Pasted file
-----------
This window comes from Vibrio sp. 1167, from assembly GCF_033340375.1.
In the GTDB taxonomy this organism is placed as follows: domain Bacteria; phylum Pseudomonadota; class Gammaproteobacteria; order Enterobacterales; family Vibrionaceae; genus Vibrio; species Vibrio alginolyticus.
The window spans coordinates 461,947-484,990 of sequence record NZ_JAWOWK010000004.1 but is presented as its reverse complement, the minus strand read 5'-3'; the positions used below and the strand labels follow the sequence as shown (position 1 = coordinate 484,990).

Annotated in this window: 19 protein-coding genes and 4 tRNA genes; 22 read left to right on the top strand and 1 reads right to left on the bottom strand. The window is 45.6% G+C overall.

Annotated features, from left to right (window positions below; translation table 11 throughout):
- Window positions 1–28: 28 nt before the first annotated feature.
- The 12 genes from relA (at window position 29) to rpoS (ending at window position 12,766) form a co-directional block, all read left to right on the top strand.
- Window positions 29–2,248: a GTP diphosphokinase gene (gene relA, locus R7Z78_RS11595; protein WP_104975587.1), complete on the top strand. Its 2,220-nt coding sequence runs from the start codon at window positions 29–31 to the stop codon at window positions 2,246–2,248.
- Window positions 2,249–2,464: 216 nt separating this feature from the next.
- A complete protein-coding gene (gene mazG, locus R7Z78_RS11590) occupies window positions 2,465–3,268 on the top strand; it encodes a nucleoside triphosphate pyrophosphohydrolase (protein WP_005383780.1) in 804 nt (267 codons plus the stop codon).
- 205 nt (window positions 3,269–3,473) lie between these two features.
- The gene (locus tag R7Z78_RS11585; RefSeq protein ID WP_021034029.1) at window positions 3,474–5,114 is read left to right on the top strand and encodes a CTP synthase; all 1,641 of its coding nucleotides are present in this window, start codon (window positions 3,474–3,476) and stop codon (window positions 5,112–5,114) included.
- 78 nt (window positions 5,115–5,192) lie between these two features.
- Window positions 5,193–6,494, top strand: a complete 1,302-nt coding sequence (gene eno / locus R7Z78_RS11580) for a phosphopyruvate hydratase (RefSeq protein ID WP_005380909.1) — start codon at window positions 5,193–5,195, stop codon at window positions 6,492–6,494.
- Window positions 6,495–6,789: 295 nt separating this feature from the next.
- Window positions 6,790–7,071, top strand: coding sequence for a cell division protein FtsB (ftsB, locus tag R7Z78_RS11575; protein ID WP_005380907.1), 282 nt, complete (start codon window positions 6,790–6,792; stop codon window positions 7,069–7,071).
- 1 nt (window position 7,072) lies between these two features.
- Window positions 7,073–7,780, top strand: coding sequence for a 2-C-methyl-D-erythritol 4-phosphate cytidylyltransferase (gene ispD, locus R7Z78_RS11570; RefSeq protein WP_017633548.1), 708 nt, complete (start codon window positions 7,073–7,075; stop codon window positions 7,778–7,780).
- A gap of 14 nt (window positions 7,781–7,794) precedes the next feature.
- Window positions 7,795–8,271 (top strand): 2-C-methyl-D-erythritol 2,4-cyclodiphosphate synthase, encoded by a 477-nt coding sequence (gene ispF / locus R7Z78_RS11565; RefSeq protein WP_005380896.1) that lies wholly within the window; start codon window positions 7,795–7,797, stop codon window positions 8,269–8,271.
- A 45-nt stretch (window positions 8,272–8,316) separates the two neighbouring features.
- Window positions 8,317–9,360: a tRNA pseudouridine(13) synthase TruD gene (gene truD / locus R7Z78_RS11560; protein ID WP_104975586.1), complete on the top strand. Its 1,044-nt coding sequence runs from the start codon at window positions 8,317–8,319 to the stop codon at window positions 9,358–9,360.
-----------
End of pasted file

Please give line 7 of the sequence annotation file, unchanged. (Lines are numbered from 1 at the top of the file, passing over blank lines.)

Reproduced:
- The 12 genes from relA (at window position 29) to rpoS (ending at window position 12,766) form a co-directional block, all read left to right on the top strand.